I am the manager of a small, specialist health library. We have 12 Operating Theatres but under 60 inpatient beds. There are probably about 1000 staff in total (fewer if you go by Whole Time Equivalent).
The library has a FT Manager, 0.75 Library Supervisor and 0.4 Library Assistant. Consequently I often have to fulfil ILL requests and source articles for our own users as well as performing all the professional and managerial library duties. It makes for a varied and interesting but rather jam-packed working life.
At the moment I’m working on my LQAF – completing the spread sheet and finding all the evidence. This takes up a large part of my day at present but it’s interspersed with attending meetings, carrying out Training sessions, performing Expert Searches, doing staff Appraisals, completing my Mandatory & Statutory training, troubleshooting problems with the photocopier, chasing orders and payments, putting in bids for funding, and so on.
Of course, I’m aware that we’re a very small library, but I do find it very difficult sometimes to complete everything I need to do and, for the LQAF, fulfil expectations. I know of another library (yes, it is huge and allied to a university) which has 7 librarians + the library manager and 2 university librarians as well as library assistants. How can I, on my own, compete with that?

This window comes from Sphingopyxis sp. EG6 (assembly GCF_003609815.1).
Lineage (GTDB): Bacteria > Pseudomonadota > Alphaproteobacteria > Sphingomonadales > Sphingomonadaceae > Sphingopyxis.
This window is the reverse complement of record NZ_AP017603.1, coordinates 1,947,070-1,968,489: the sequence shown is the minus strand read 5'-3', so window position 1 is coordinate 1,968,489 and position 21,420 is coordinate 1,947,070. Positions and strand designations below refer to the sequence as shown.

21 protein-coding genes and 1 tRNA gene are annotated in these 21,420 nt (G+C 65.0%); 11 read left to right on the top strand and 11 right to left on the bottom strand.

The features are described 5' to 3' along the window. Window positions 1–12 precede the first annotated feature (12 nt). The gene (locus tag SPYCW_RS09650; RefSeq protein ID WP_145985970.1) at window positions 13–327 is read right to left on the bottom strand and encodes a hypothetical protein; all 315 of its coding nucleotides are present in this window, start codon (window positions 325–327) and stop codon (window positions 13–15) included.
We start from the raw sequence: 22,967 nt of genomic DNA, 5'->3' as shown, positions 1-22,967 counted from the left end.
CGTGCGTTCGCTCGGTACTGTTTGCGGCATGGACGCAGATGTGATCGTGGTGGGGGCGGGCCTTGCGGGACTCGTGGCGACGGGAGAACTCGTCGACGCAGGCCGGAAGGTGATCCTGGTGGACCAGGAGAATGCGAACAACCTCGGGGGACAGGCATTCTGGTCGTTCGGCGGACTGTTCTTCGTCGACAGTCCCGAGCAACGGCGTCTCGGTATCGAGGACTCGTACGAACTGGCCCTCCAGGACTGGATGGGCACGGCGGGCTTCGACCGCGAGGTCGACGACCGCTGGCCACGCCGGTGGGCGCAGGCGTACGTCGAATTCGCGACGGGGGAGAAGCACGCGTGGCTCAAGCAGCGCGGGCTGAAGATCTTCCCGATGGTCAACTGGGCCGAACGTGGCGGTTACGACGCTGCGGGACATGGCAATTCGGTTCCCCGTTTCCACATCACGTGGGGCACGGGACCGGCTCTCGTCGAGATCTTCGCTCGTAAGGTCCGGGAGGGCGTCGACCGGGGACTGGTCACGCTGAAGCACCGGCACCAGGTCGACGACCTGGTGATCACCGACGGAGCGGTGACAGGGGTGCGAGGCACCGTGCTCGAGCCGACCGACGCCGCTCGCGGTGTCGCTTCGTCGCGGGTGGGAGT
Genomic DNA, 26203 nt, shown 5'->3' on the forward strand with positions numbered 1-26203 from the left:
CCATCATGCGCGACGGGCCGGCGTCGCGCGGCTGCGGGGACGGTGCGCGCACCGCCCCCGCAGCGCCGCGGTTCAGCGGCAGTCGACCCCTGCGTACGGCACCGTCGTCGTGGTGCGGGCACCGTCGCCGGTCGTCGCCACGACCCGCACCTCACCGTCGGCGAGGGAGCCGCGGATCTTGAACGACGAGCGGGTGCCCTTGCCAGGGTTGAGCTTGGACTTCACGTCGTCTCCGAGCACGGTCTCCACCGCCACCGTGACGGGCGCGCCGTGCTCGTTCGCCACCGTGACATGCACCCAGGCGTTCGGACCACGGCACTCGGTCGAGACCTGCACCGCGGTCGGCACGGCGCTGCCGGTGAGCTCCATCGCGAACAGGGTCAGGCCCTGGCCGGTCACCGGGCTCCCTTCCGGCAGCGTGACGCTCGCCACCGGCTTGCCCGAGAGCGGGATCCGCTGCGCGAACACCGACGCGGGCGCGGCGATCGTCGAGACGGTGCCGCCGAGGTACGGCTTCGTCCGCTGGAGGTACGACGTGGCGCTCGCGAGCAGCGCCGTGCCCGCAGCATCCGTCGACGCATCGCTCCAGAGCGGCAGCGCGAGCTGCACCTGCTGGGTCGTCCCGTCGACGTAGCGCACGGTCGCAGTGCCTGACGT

I’d love to get more involved in Knowledge Management within our Trust or find time to write a proper Marketing Plan but I can’t be in 2 (or more) places at a time and I seem to be constantly juggling half a dozen tasks, occasionally managing to complete one, but more often than not being interrupted before I’ve got very far. Current Awareness and Horizon Scanning – we have the software but when will I find time to get to grips with setting everything up so that it runs automatically, rather than relying on my noticing a useful piece of information and manually forwarding it to the relevant people?
LQAF – a good idea in theory. A means to drive improvements and raise standards. For me, personally, it’s a nightmare producing the evidence that we do what we do. Yes, we’ve done our annual survey and yes, I’ve collated all the results. The problem is, my computer won’t display the results. All the charts are just blank and I don’t have the time to re-enter all the data and IT are too busy to help at present.
So for me, the next month will consist of 10-12-hour working days as I try to get together all the information I need.
I’m beginning feel stretched too far and wonder if, one of these days, I’ll snap like an overstretched rubber band.
Library Services Manager
Queen Victoria Hospital